Flamin’ Hot movie review & film summary (2023)

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Earlier models of the format, like John Lee Hancock’s “The Founder” and David O. Russell’s “Joy,” were just hints at a growing interest in the lives of those behind well-known products and corporations, which seems to have grown in the ensuing years of inflation and economic insecurity—not too dissimilar to the current spate of movies set in the ‘80s and ‘90s, which also had their stretches of economic bumps. Maybe these movies are a little boost for bootstrapping morale: that all anyone needs to succeed is a little conviction and the right partners. At a time when white-collar workers are resisting the call to return to offices or some companies have done away with physical office spaces altogether, these period pieces can feel like they’re romanticizing (or cautioning against) what’s been lost—both the good (camaraderie, getting to know your coworkers outside of a Zoom box) and the bad (managerial abuse, white collar crime, no work-life balance, etc.). 

Then there’s Eva Longoria’s narrative directorial debut, “Flamin’ Hot,” which, on a level of seriousness between a potential award hopeful like “Air” and the irreverent but biting “BlackBerry,” occupies its own too-silly-to-be-taken-seriously spot. “Flamin’ Hot” follows sometimes unreliable narrator and main character Richard Montañez (Jesse Garcia) from a rough, impoverished childhood, a mistake-filled adolescence, to an adulthood with some regrets. In the 1980s, he’s a desperate man looking for a second chance to provide for his family. He catches a break with the help of his adoring wife, Judy (Annie Gonzalez), and lands a job on the janitorial staff of a Frito-Lay plant in Rancho Cucamonga. Not only does Richard work hard, but he also pays close attention to the machines. Over time, he learns how they work with the help of a reluctant mentor, Clarence C. Baker (Dennis Haysbert). Richard’s hard work and tenacity lead him to invent a new spicy blend of snacks based on the flavors of his childhood. He then jumps the corporate ladder to pitch it to Frito Lay’s parent company president, Roger Enrico (Tony Shalhoub), and the rest is his tasty history.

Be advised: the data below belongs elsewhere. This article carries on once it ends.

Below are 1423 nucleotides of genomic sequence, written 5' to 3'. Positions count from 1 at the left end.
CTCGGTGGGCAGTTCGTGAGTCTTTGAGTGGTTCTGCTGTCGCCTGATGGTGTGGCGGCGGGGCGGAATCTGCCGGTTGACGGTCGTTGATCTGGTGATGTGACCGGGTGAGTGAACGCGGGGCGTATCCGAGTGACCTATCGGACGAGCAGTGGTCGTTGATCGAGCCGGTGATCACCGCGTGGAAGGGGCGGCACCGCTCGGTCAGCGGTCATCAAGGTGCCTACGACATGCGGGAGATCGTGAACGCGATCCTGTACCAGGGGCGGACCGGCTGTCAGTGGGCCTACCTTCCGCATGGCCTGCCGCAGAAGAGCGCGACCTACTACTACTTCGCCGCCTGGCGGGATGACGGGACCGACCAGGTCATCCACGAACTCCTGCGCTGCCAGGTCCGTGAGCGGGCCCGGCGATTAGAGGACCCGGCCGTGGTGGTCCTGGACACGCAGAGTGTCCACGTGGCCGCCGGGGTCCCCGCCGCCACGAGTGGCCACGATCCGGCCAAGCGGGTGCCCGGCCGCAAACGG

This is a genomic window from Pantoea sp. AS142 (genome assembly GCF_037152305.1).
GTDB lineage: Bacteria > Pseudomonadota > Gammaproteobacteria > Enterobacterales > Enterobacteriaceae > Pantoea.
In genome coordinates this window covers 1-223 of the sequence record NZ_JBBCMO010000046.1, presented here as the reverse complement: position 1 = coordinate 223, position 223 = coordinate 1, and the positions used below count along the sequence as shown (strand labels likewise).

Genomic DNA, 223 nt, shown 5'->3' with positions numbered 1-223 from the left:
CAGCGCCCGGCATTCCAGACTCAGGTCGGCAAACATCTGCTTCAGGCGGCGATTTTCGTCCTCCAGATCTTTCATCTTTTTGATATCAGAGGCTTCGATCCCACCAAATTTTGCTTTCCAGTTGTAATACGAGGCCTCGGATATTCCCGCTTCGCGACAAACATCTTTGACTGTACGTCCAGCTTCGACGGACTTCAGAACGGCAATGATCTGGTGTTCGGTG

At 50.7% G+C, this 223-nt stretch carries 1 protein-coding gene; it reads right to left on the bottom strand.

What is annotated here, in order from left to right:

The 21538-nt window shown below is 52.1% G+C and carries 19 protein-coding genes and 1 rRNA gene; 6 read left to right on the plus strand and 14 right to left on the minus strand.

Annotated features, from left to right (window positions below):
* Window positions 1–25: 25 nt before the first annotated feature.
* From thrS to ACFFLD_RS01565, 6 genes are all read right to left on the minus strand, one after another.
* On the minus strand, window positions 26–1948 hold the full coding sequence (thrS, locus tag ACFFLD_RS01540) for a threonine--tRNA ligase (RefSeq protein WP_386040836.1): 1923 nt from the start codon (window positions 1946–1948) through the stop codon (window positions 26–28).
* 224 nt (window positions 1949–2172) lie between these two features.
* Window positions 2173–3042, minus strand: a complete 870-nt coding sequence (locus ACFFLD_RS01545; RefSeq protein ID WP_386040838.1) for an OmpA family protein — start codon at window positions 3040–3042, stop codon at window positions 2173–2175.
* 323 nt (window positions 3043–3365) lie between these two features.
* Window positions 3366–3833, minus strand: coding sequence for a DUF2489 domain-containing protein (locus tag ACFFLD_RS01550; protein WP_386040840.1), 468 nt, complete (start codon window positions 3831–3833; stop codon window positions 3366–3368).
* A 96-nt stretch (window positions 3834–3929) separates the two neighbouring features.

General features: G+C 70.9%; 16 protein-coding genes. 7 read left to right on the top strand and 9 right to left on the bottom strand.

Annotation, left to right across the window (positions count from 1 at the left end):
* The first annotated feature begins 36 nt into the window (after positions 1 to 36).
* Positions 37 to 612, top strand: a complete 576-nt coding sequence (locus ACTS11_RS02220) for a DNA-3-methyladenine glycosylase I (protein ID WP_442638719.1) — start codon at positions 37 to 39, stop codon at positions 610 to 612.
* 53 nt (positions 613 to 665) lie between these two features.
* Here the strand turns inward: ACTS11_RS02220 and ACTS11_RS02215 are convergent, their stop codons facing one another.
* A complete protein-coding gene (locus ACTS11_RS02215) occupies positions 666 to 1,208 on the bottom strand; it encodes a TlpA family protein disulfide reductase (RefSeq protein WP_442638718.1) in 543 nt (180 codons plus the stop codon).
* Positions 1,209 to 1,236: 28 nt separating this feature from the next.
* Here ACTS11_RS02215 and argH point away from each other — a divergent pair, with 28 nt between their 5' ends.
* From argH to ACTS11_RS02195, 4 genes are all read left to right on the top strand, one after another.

Although “Flamin’ Hot” might be a finger-licking good story, it’s also not true. And now, I have to wrestle with its artificially sweet, feel-good inspirational story. What is the movie’s purpose if Frito-Lay told the filmmakers their source material was false? Was the janitor rags-to-riches story just too hot to drop? Do we, as a woefully underrepresented group in movies, need this story, facts be damned? As a Latina critic who has been writing about my community’s stories for as long as I’ve had a career, I want better for us and our storytellers. While I enjoy some aspects of this movie, I’m not sure the means justified the lackluster result. 

Sumber: www.rogerebert.com

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